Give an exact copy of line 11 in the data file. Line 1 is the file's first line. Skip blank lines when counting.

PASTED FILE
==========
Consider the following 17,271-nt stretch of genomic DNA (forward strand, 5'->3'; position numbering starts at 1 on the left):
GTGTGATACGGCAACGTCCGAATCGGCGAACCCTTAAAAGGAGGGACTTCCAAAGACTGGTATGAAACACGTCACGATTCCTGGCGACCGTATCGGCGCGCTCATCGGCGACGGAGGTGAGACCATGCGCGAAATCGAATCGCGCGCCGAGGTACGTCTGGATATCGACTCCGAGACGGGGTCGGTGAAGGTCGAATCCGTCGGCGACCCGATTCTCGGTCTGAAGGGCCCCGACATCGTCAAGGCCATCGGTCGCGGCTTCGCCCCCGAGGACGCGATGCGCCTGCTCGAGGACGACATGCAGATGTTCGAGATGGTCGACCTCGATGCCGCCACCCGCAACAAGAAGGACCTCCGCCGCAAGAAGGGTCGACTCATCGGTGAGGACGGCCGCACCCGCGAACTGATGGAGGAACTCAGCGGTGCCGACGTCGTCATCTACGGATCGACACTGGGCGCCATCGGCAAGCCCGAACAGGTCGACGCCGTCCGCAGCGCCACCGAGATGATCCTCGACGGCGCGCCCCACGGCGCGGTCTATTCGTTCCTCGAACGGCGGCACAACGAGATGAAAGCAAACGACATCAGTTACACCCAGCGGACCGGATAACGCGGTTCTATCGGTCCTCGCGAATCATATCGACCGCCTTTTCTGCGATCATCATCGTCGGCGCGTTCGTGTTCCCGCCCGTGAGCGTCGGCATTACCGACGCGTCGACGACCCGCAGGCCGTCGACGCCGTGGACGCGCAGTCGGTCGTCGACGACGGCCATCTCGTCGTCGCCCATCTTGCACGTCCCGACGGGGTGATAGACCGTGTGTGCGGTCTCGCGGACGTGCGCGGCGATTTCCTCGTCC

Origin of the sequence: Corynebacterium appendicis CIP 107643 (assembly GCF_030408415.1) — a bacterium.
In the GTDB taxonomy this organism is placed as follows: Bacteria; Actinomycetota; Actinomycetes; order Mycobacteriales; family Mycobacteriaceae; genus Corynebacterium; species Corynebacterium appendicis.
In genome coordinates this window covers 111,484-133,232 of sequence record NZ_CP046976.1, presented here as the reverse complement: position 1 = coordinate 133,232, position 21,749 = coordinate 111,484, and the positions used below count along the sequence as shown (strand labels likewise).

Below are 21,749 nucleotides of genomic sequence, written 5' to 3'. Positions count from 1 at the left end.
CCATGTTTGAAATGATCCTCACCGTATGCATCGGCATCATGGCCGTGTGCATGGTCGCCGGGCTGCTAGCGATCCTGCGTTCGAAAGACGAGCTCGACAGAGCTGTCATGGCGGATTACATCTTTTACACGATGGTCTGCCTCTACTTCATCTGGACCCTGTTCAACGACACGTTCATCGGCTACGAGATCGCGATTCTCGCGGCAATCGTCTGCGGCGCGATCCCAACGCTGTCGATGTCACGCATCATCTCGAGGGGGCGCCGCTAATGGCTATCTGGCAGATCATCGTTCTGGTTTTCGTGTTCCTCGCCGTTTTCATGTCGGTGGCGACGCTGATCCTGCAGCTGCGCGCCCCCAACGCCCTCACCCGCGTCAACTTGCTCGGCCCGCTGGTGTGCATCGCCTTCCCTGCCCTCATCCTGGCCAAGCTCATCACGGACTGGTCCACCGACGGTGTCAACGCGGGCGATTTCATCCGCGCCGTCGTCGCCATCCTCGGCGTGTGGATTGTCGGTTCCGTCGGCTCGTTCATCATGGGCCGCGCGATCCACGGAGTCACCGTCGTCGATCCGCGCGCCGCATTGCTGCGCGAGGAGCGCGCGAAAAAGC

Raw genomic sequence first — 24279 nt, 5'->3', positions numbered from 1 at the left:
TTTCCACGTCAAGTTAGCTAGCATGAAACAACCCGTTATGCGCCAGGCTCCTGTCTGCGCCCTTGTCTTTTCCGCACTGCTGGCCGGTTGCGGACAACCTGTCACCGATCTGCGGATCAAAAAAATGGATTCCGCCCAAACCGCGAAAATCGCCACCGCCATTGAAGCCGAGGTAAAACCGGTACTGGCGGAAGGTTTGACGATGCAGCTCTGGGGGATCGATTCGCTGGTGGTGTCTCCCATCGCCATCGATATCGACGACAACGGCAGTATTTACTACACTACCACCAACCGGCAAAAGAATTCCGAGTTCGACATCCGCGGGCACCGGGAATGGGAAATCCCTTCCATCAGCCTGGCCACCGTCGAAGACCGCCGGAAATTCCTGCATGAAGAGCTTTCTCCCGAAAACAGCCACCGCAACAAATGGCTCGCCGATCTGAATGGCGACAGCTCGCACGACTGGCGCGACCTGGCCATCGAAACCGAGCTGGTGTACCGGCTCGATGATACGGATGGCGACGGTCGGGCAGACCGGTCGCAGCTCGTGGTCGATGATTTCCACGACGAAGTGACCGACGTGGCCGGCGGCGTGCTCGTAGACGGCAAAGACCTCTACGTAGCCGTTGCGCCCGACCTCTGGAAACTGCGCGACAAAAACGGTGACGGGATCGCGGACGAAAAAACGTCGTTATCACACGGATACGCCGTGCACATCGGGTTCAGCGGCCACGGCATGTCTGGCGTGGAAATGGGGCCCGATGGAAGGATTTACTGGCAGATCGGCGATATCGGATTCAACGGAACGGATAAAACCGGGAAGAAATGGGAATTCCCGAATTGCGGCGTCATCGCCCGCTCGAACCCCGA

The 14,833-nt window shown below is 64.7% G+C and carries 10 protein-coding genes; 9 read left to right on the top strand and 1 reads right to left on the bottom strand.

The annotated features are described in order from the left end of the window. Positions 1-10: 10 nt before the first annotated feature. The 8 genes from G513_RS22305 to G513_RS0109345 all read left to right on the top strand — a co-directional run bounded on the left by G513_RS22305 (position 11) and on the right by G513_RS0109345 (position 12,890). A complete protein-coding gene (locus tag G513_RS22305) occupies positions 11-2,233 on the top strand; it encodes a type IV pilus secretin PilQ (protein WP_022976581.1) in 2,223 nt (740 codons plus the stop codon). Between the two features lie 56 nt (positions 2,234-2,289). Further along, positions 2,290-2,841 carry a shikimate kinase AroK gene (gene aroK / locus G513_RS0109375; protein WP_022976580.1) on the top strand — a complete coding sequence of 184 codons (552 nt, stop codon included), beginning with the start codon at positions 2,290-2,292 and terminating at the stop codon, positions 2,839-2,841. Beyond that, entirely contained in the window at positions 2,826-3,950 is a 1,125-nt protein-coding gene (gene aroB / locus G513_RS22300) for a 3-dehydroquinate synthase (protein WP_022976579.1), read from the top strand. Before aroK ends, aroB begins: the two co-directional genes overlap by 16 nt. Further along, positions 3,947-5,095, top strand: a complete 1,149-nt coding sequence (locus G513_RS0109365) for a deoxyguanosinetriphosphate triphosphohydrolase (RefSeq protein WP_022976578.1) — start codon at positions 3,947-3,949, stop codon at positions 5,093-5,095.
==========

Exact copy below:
The annotated features are described in order from the left end of the window. Positions 1-10: 10 nt before the first annotated feature. The 8 genes from G513_RS22305 to G513_RS0109345 all read left to right on the top strand — a co-directional run bounded on the left by G513_RS22305 (position 11) and on the right by G513_RS0109345 (position 12,890). A complete protein-coding gene (locus tag G513_RS22305) occupies positions 11-2,233 on the top strand; it encodes a type IV pilus secretin PilQ (protein WP_022976581.1) in 2,223 nt (740 codons plus the stop codon). Between the two features lie 56 nt (positions 2,234-2,289). Further along, positions 2,290-2,841 carry a shikimate kinase AroK gene (gene aroK / locus G513_RS0109375; protein WP_022976580.1) on the top strand — a complete coding sequence of 184 codons (552 nt, stop codon included), beginning with the start codon at positions 2,290-2,292 and terminating at the stop codon, positions 2,839-2,841. Beyond that, entirely contained in the window at positions 2,826-3,950 is a 1,125-nt protein-coding gene (gene aroB / locus G513_RS22300) for a 3-dehydroquinate synthase (protein WP_022976579.1), read from the top strand. Before aroK ends, aroB begins: the two co-directional genes overlap by 16 nt. Further along, positions 3,947-5,095, top strand: a complete 1,149-nt coding sequence (locus G513_RS0109365) for a deoxyguanosinetriphosphate triphosphohydrolase (RefSeq protein WP_022976578.1) — start codon at positions 3,947-3,949, stop codon at positions 5,093-5,095.